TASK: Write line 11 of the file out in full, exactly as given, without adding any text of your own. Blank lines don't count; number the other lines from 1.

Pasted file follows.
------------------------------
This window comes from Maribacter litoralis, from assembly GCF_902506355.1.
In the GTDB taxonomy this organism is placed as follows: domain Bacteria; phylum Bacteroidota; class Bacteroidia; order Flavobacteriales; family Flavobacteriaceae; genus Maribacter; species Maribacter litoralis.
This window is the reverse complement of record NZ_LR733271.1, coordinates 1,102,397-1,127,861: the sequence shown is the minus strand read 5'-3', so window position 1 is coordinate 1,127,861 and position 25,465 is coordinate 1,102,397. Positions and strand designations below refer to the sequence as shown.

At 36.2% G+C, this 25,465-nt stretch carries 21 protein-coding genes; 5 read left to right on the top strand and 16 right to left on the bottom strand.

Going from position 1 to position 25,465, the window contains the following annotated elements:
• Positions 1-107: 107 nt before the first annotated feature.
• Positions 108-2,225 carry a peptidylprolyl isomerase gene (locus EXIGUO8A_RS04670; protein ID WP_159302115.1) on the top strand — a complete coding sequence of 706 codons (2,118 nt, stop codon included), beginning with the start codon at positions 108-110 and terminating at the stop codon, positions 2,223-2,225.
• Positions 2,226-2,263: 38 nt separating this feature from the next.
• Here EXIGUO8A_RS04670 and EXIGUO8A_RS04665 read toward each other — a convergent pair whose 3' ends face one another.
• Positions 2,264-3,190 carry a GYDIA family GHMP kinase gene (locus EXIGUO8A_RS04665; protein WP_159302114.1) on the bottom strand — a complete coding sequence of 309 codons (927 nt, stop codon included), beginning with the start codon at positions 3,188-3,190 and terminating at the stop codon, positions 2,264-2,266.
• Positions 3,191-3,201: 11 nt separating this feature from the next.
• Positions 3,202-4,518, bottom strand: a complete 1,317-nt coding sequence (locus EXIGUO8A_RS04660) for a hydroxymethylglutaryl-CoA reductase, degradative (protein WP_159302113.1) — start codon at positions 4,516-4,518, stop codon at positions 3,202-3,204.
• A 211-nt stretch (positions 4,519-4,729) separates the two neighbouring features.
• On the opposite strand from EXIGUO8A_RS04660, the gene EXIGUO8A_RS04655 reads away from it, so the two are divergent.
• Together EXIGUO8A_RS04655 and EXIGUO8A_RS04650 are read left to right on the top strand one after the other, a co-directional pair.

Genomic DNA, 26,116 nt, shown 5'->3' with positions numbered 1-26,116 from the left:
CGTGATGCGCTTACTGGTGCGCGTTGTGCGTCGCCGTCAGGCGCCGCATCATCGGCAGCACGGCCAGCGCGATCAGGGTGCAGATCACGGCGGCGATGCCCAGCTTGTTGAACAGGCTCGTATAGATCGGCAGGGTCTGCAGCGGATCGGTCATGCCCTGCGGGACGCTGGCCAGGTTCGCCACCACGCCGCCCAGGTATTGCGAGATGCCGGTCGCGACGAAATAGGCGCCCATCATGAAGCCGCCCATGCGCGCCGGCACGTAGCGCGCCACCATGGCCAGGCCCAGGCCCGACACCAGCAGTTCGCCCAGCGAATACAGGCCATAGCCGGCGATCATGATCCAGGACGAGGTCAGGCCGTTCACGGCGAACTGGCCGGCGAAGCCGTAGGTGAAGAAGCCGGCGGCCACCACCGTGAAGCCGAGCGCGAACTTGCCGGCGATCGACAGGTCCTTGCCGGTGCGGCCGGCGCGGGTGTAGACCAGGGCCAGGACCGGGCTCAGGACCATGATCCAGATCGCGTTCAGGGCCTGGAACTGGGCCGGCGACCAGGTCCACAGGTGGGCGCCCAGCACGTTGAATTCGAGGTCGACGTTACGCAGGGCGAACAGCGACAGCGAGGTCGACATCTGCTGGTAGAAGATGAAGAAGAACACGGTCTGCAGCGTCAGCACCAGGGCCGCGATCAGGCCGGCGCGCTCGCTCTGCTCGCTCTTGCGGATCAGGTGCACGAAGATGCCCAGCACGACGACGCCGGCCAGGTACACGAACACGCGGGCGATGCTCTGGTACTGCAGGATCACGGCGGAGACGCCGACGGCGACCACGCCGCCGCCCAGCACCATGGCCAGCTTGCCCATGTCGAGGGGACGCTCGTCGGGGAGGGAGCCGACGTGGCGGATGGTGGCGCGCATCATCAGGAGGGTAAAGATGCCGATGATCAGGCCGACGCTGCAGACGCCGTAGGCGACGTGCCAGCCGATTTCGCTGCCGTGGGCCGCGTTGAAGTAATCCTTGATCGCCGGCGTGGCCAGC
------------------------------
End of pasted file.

• Positions 3,191-3,201: 11 nt separating this feature from the next.